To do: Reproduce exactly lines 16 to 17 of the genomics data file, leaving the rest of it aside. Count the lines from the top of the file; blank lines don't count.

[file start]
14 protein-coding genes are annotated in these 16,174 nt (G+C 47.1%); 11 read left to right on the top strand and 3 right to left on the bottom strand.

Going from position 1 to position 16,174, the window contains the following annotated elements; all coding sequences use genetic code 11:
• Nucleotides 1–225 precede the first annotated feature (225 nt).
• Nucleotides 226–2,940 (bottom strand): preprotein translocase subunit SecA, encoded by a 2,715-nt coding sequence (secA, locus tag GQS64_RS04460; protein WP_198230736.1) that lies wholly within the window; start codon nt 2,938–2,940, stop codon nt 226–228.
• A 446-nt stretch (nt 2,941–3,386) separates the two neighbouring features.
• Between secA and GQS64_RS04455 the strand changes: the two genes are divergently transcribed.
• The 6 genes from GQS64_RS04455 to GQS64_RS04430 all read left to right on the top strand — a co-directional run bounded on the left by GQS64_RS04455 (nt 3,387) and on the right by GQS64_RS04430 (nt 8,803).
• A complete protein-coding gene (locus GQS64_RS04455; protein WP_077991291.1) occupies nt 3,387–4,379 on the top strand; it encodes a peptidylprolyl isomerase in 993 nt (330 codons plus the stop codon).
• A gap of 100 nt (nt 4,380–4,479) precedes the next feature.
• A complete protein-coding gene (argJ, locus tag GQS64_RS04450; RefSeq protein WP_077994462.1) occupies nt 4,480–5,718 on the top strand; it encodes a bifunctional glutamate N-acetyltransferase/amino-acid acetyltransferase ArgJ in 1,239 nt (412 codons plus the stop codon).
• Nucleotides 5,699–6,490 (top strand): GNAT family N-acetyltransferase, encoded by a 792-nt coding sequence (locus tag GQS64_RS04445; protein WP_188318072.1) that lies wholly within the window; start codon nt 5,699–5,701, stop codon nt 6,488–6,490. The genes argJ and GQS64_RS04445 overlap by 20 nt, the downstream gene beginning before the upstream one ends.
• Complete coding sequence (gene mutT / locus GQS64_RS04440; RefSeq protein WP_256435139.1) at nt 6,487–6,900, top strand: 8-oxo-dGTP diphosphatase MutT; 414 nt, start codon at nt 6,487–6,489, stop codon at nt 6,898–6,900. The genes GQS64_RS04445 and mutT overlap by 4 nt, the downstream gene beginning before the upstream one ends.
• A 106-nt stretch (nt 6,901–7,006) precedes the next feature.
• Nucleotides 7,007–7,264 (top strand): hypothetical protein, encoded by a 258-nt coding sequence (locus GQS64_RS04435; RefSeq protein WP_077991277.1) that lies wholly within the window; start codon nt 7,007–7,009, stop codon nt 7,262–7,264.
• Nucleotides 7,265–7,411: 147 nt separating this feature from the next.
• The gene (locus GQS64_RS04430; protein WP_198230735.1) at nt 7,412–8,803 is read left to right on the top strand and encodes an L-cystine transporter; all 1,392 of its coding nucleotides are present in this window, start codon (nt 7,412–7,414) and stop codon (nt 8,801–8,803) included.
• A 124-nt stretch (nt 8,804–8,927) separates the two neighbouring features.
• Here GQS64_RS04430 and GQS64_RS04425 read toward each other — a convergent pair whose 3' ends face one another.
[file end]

• The gene (locus GQS64_RS04430; protein WP_198230735.1) at nt 7,412–8,803 is read left to right on the top strand and encodes an L-cystine transporter; all 1,392 of its coding nucleotides are present in this window, start codon (nt 7,412–7,414) and stop codon (nt 8,801–8,803) included.
• A 124-nt stretch (nt 8,804–8,927) separates the two neighbouring features.